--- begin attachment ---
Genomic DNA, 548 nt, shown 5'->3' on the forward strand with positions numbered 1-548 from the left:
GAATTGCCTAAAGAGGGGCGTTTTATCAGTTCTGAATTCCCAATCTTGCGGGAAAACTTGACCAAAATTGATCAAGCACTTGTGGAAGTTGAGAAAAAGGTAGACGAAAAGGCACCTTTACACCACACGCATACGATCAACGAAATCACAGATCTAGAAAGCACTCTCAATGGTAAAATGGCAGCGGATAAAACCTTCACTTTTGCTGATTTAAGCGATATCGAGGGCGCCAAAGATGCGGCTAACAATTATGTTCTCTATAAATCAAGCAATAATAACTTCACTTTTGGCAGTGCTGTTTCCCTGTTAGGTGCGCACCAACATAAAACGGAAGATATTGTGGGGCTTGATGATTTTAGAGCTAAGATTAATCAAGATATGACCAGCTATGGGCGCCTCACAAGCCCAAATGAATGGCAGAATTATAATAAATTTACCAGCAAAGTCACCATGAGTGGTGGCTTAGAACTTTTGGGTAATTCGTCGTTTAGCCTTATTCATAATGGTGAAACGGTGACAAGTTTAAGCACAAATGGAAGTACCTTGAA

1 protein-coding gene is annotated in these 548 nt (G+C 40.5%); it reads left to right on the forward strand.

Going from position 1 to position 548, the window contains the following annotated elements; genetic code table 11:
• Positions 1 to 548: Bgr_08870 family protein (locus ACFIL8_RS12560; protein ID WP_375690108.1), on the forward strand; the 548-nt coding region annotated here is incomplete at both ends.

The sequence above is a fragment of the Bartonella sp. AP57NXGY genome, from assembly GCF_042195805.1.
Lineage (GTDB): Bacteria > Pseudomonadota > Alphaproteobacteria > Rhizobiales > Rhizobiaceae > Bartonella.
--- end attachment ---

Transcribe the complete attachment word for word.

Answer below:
Genomic DNA, 548 nt, shown 5'->3' on the forward strand with positions numbered 1-548 from the left:
GAATTGCCTAAAGAGGGGCGTTTTATCAGTTCTGAATTCCCAATCTTGCGGGAAAACTTGACCAAAATTGATCAAGCACTTGTGGAAGTTGAGAAAAAGGTAGACGAAAAGGCACCTTTACACCACACGCATACGATCAACGAAATCACAGATCTAGAAAGCACTCTCAATGGTAAAATGGCAGCGGATAAAACCTTCACTTTTGCTGATTTAAGCGATATCGAGGGCGCCAAAGATGCGGCTAACAATTATGTTCTCTATAAATCAAGCAATAATAACTTCACTTTTGGCAGTGCTGTTTCCCTGTTAGGTGCGCACCAACATAAAACGGAAGATATTGTGGGGCTTGATGATTTTAGAGCTAAGATTAATCAAGATATGACCAGCTATGGGCGCCTCACAAGCCCAAATGAATGGCAGAATTATAATAAATTTACCAGCAAAGTCACCATGAGTGGTGGCTTAGAACTTTTGGGTAATTCGTCGTTTAGCCTTATTCATAATGGTGAAACGGTGACAAGTTTAAGCACAAATGGAAGTACCTTGAA

1 protein-coding gene is annotated in these 548 nt (G+C 40.5%); it reads left to right on the forward strand.

Going from position 1 to position 548, the window contains the following annotated elements; genetic code table 11:
• Positions 1 to 548: Bgr_08870 family protein (locus ACFIL8_RS12560; protein ID WP_375690108.1), on the forward strand; the 548-nt coding region annotated here is incomplete at both ends.

The sequence above is a fragment of the Bartonella sp. AP57NXGY genome, from assembly GCF_042195805.1.
Lineage (GTDB): Bacteria > Pseudomonadota > Alphaproteobacteria > Rhizobiales > Rhizobiaceae > Bartonella.